“I think it’s pretty obvious that the City Council members are not happy with the direct actions that have taken place, with activists holding them accountable,” said Tattersfield, whose group is devoted to fighting racial, social and economic injustice in the Valley.

Meanwhile, others are voicing disappointment that council meetings — now held with an in-person audience — will no longer have phone-in public comment, a practice instituted when meetings were conducted via Zoom after the COVID-19 shutdowns.

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The Los Angeles Community Action Network and ACCE-Los Angeles, also known as the Alliance of Californians for Community Empowerment, warned that the lack of phone-in options will force Black and Latino residents to choose between testifying publicly and risking exposure to COVID-19.

“Canceling public comment via phone not only puts vulnerable populations’ health at risk, but also diminishes many Angelenos’ ability to effectively weigh in on important council matters and to participate in the democratic process,” the groups said in a joint statement.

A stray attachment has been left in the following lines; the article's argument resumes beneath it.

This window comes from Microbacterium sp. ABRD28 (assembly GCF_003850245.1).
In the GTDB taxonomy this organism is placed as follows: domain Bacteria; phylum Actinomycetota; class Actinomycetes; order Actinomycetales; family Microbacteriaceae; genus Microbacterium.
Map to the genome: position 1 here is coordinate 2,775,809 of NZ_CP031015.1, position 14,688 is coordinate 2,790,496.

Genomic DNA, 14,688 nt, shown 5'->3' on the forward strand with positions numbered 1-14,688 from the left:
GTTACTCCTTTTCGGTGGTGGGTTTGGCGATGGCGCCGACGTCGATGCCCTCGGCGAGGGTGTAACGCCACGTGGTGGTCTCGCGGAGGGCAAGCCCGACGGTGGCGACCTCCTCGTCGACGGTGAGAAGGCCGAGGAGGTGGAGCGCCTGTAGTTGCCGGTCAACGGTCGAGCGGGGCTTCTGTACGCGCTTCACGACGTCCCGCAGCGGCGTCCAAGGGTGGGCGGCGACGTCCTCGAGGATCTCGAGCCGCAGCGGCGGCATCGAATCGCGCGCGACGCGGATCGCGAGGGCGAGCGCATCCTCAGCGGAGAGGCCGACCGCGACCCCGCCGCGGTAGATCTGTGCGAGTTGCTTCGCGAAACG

In Los Angeles County, coronavirus cases last week were up 25% over the previous week, a trend Public Health Director Barbara Ferrer referred to as worrisome. Coronavirus levels in county wastewater systems have nearly doubled in two weeks, and clusters of cases, while still at low levels, are climbing at nursing homes, schools and workplaces.

Gilchrist said visitors to the building will be required to wear masks and show proof of vaccination or of a negative test within the previous 72 hours. Members of the public will also have the option of filling out online public comment forms, she said.

Council committee meetings will still be held virtually, with the public continuing to phone in their comments, Gilchrist said.

Times staff writer Rong-Gong Lin II contributed to this report.